• In 1916, Foch demonstrated his strategic leadership by commanding the French forces at the Battle of the Somme. He coordinated and led planning for this major Allied offensive, ensuring effective coordination between British and French forces. Foch's strategy exhibited meticulous planning and a thorough understanding of the terrain and enemy positions. He closely collaborated with British commanders to develop a comprehensive strategy that included an artillery barrage and an infantry assault.
    • Unfortunately, criticism of Foch's tactics during these offensives, which caused a high number of casualties for the Allied troops, overshadowed his dedication to the war effort. He was unable to compensate for equipment and supply shortages. This intense scrutiny ultimately led to Joffre stripping him of command in December 1916. 
    Battle of the Somme
    Battle of the Somme
    • Foch was then assigned a new role, heading Allied units on the Italian front. Not long after this change, a shift in the French military command structure occurred, and Joffre was replaced in his position of authority.


    • As World War I's tactics and politics evolved, 1917 became a year of strategic reevaluation for the Allies. General Robert Nivelle's offensive failure led to the appointment of General Philippe Pétain as Chief of the General Staff, bringing Foch to prominence within the French military's higher ranks. He became chief of the war minister's general staff in May, advising the Allies.
    • During this year, Foch advocated a cautious military strategy. He believed that limited strikes and the United States' substantial involvement in France would ultimately shift the balance of the war. While open to deploying heavy guns, he disagreed with British Prime Minister David Lloyd George's plans to send additional French and British troops to aid Italy in its campaign against Trieste.
    • The Anglo-French command, with Field Marshal Sir Douglas Haig of the British Expeditionary Force playing a key role, ultimately agreed on the relocation of artillery resources to Italy – reallocating 50 heavy guns from the French army, which, when combined with British artillery, totalled 100 guns sent to assist the Italian front. Despite Foch being the chief of the war minister's general staff, advising was not commanding. Germany could return all its forces to the Western Front, where the Belgians, English and French were under separate commands, while Russia collapsed.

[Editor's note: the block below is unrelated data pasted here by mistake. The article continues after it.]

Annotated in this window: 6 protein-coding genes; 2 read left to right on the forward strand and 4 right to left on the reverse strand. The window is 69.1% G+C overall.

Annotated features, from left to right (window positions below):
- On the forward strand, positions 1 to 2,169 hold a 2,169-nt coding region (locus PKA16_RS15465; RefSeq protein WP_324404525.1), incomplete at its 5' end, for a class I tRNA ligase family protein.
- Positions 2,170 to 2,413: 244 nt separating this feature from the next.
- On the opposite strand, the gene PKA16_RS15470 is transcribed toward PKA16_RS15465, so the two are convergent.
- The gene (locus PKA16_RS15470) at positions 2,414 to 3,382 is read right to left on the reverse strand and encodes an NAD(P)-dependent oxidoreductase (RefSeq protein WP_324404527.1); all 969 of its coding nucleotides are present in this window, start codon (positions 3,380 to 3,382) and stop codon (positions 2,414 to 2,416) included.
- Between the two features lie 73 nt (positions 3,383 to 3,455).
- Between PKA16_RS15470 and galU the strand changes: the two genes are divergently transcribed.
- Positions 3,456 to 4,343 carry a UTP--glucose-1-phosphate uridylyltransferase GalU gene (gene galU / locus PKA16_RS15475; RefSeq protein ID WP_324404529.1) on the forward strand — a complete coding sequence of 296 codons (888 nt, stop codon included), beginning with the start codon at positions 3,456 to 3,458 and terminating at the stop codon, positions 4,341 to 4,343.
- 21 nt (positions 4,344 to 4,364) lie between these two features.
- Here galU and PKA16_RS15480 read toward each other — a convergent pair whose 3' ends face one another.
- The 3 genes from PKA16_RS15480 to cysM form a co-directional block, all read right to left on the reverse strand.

• When the Germans attacked, Foch predicted that the poorly coordinated position would cause each unit to only think about itself and break up the front. He argued in favour of a single command, but David Lloyd George and Clemenceau disregarded his suggestions. Nevertheless, events proved Foch right.
    • France's armies had endured monumental losses by the end of three and a half years of brutal conflict with Germany. In the wake of this, the Supreme War Council was formed on 7 November, by the Prime Minister and a minister from each of the Western Front powers, to enhance allied coordination. Military delegates, including Foch, were tasked with aligning their nations' war efforts.


    • Foch was a central figure on the executive board formed in January 1918, tasked with overseeing the proposed Allied General Reserve. Despite the underlying resentment from leaders such as Clemenceau and Pétain towards Foch, he and General Pétain made a bilateral pledge to support one another, committing eight French divisions.
    • On 21 March, the British front in Picardy came under German attack. Subsequently, British Field Marshal Douglas Haig assessed his embarkation ports, while French General Philippe Pétain focused on Paris. Army separation commenced as a response to the escalating situation. The Germans quickly claimed victory, prompting Lloyd George and Clemenceau to recognise that only Foch could fill the void. He was appointed Généralissime, taking on the rank of Supreme Commander of the Allied Armies. In May, he was appointed commander of the Italian Front and led the Military Board of Allied Supply, ensuring strict and efficient logistical coordination to support the allied forces.
    • During the sixth Supreme War Council meeting in June, Foch openly showed his discontent with the decreasing British expeditionary forces, clashing with British Prime Minister Lloyd George over what he perceived as the British government's reluctance to allocate additional troops.
    • On 6 August, Foch was elevated to the rank of Marshal of France. In this critical role, he orchestrated the Hundred Days Offensive – a series of massive, coordinated Allied attacks that began on 8 August with the Battle of Amiens. This offensive proved to be a decisive factor in the war, as it caught the German forces by surprise and initiated the sequence of engagements that would lead to the end of hostilities.
    • Foch's strategic pressure led to the Allied forces breaking through the Hindenburg Line, causing substantial setbacks for the German military. This ultimately led to the signing of the Armistice of Compiègne on 11 November, which required German troops to retire west of the Rhine and resulted in an end to hostilities on the Western Front.

    Criticisms and Disputes

    • Recognised as 'the most original military thinker of his generation', Foch was well-known for his insights into Napoleonic and Franco-Prussian conflicts and their relevance to contemporary military actions. Clausewitzian philosophy, which emphasised the necessity of conquest for success, shaped his military strategy.